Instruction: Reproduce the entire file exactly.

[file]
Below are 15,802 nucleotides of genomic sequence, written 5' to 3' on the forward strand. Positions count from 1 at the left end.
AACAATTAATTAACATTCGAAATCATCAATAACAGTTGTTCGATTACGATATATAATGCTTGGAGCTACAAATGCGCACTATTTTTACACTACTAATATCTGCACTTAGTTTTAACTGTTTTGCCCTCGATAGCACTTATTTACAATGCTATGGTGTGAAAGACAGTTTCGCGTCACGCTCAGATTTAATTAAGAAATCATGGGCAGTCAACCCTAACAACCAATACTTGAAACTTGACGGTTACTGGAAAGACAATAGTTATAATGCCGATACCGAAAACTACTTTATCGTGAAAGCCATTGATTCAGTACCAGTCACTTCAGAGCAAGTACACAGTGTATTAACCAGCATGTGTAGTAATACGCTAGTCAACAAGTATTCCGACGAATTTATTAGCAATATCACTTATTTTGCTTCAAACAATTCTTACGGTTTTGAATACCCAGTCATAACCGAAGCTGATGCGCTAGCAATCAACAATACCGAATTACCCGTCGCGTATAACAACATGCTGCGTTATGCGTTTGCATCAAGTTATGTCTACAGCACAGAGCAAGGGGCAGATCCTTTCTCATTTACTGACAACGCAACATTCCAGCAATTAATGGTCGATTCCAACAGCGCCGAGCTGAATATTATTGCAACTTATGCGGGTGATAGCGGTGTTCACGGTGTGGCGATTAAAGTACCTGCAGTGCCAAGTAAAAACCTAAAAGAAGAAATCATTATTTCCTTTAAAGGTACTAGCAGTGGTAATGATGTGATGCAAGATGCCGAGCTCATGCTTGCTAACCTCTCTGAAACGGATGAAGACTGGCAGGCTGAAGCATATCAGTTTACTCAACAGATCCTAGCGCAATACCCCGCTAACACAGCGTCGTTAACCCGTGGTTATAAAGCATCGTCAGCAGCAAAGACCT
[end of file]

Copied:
Below are 15,802 nucleotides of genomic sequence, written 5' to 3' on the forward strand. Positions count from 1 at the left end.
AACAATTAATTAACATTCGAAATCATCAATAACAGTTGTTCGATTACGATATATAATGCTTGGAGCTACAAATGCGCACTATTTTTACACTACTAATATCTGCACTTAGTTTTAACTGTTTTGCCCTCGATAGCACTTATTTACAATGCTATGGTGTGAAAGACAGTTTCGCGTCACGCTCAGATTTAATTAAGAAATCATGGGCAGTCAACCCTAACAACCAATACTTGAAACTTGACGGTTACTGGAAAGACAATAGTTATAATGCCGATACCGAAAACTACTTTATCGTGAAAGCCATTGATTCAGTACCAGTCACTTCAGAGCAAGTACACAGTGTATTAACCAGCATGTGTAGTAATACGCTAGTCAACAAGTATTCCGACGAATTTATTAGCAATATCACTTATTTTGCTTCAAACAATTCTTACGGTTTTGAATACCCAGTCATAACCGAAGCTGATGCGCTAGCAATCAACAATACCGAATTACCCGTCGCGTATAACAACATGCTGCGTTATGCGTTTGCATCAAGTTATGTCTACAGCACAGAGCAAGGGGCAGATCCTTTCTCATTTACTGACAACGCAACATTCCAGCAATTAATGGTCGATTCCAACAGCGCCGAGCTGAATATTATTGCAACTTATGCGGGTGATAGCGGTGTTCACGGTGTGGCGATTAAAGTACCTGCAGTGCCAAGTAAAAACCTAAAAGAAGAAATCATTATTTCCTTTAAAGGTACTAGCAGTGGTAATGATGTGATGCAAGATGCCGAGCTCATGCTTGCTAACCTCTCTGAAACGGATGAAGACTGGCAGGCTGAAGCATATCAGTTTACTCAACAGATCCTAGCGCAATACCCCGCTAACACAGCGTCGTTAACCCGTGGTTATAAAGCATCGTCAGCAGCAAAGACCT